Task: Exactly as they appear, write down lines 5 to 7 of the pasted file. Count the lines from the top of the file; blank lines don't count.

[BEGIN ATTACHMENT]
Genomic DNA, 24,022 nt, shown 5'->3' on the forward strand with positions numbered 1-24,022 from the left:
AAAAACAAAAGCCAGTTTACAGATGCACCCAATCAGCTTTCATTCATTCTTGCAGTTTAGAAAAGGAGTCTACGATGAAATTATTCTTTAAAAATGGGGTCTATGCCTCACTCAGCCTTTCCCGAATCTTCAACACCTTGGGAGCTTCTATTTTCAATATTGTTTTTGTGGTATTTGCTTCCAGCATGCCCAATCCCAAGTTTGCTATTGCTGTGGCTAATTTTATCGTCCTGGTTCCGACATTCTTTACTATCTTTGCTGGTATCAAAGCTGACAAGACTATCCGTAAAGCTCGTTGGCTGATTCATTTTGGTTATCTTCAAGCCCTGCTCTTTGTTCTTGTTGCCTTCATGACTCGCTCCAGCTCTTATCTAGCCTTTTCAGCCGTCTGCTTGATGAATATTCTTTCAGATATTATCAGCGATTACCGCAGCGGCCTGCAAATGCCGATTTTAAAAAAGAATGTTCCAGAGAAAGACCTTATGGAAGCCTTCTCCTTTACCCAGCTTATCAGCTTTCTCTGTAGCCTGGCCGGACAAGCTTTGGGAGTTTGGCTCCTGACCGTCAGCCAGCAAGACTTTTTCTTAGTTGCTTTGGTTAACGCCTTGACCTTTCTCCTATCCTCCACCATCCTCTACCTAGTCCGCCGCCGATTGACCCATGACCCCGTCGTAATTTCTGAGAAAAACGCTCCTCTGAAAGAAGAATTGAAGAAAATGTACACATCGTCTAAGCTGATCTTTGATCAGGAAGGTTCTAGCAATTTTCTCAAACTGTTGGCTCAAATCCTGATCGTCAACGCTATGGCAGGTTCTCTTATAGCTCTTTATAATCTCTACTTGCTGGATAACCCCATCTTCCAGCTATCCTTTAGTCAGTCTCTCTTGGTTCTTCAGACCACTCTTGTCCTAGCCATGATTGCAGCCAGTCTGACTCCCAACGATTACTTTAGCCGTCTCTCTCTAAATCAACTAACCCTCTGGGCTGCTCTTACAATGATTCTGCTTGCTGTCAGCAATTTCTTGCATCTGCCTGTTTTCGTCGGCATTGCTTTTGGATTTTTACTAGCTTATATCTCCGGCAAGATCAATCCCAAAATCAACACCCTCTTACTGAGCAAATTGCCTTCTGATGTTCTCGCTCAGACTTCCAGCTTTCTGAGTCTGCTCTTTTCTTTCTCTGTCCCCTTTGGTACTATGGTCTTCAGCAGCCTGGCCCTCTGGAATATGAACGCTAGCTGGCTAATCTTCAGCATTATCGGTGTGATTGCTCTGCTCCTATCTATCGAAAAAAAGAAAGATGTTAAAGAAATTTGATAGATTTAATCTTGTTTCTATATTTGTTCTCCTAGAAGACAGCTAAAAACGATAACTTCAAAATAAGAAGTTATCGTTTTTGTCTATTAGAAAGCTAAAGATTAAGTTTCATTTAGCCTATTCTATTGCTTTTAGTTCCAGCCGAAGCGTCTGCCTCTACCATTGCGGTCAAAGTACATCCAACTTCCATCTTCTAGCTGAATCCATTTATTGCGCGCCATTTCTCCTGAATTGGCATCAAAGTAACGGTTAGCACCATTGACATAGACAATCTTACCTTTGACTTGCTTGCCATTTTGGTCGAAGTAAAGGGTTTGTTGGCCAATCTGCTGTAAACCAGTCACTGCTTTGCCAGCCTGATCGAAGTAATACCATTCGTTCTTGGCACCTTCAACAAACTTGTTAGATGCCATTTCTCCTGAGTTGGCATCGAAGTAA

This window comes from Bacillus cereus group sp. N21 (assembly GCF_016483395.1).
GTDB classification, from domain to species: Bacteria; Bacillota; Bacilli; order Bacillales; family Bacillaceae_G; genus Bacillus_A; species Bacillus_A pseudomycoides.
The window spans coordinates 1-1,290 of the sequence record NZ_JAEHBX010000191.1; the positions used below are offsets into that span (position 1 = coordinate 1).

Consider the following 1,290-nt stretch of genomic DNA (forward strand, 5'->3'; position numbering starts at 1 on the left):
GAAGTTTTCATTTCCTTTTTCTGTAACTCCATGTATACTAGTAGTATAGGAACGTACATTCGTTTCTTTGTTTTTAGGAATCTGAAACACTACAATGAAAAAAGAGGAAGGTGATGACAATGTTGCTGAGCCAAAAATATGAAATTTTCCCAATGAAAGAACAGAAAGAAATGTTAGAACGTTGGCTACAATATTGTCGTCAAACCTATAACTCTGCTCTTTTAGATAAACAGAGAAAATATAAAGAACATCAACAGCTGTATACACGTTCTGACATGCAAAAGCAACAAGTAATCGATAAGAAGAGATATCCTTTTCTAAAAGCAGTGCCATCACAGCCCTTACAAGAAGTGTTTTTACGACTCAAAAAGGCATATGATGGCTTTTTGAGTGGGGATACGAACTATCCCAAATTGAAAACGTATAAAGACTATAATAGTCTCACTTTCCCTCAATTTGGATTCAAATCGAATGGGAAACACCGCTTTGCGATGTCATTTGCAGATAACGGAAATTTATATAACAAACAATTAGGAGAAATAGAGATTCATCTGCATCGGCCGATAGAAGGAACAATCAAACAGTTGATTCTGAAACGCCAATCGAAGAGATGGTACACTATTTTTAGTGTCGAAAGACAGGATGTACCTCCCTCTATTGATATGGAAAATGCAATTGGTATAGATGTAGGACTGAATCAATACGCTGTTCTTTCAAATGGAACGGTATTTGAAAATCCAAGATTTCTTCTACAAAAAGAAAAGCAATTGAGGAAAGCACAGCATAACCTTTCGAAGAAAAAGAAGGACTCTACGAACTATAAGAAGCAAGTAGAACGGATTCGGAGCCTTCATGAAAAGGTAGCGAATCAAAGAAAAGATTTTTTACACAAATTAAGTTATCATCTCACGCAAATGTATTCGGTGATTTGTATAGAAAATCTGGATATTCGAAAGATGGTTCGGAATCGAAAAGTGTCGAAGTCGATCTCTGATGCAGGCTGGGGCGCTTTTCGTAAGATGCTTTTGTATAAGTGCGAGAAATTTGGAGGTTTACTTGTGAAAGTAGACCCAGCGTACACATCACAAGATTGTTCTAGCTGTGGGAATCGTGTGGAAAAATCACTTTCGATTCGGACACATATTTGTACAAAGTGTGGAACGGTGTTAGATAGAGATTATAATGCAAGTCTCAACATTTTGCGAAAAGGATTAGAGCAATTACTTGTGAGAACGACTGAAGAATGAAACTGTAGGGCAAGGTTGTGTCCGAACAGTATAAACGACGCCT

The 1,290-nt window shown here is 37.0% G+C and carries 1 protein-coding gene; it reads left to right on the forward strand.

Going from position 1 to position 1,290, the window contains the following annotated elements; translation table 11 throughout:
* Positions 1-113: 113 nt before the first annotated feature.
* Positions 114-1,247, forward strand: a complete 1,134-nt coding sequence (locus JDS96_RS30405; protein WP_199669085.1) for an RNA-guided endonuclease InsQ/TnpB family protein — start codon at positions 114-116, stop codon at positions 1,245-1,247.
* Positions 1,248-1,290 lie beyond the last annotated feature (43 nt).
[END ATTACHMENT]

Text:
The window spans coordinates 1-1,290 of the sequence record NZ_JAEHBX010000191.1; the positions used below are offsets into that span (position 1 = coordinate 1).

Consider the following 1,290-nt stretch of genomic DNA (forward strand, 5'->3'; position numbering starts at 1 on the left):
GAAGTTTTCATTTCCTTTTTCTGTAACTCCATGTATACTAGTAGTATAGGAACGTACATTCGTTTCTTTGTTTTTAGGAATCTGAAACACTACAATGAAAAAAGAGGAAGGTGATGACAATGTTGCTGAGCCAAAAATATGAAATTTTCCCAATGAAAGAACAGAAAGAAATGTTAGAACGTTGGCTACAATATTGTCGTCAAACCTATAACTCTGCTCTTTTAGATAAACAGAGAAAATATAAAGAACATCAACAGCTGTATACACGTTCTGACATGCAAAAGCAACAAGTAATCGATAAGAAGAGATATCCTTTTCTAAAAGCAGTGCCATCACAGCCCTTACAAGAAGTGTTTTTACGACTCAAAAAGGCATATGATGGCTTTTTGAGTGGGGATACGAACTATCCCAAATTGAAAACGTATAAAGACTATAATAGTCTCACTTTCCCTCAATTTGGATTCAAATCGAATGGGAAACACCGCTTTGCGATGTCATTTGCAGATAACGGAAATTTATATAACAAACAATTAGGAGAAATAGAGATTCATCTGCATCGGCCGATAGAAGGAACAATCAAACAGTTGATTCTGAAACGCCAATCGAAGAGATGGTACACTATTTTTAGTGTCGAAAGACAGGATGTACCTCCCTCTATTGATATGGAAAATGCAATTGGTATAGATGTAGGACTGAATCAATACGCTGTTCTTTCAAATGGAACGGTATTTGAAAATCCAAGATTTCTTCTACAAAAAGAAAAGCAATTGAGGAAAGCACAGCATAACCTTTCGAAGAAAAAGAAGGACTCTACGAACTATAAGAAGCAAGTAGAACGGATTCGGAGCCTTCATGAAAAGGTAGCGAATCAAAGAAAAGATTTTTTACACAAATTAAGTTATCATCTCACGCAAATGTATTCGGTGATTTGTATAGAAAATCTGGATATTCGAAAGATGGTTCGGAATCGAAAAGTGTCGAAGTCGATCTCTGATGCAGGCTGGGGCGCTTTTCGTAAGATGCTTTTGTATAAGTGCGAGAAATTTGGAGGTTTACTTGTGAAAGTAGACCCAGCGTACACATCACAAGATTGTTCTAGCTGTGGGAATCGTGTGGAAAAATCACTTTCGATTCGGACACATATTTGTACAAAGTGTGGAACGGTGTTAGATAGAGATTATAATGCAAGTCTCAACATTTTGCGAAAAGGATTAGAGCAATTACTTGTGAGAACGACTGAAGAATGAAACTGTAGGGCAAGGTTGTGTCCGAACAGTATAAACGACGCCT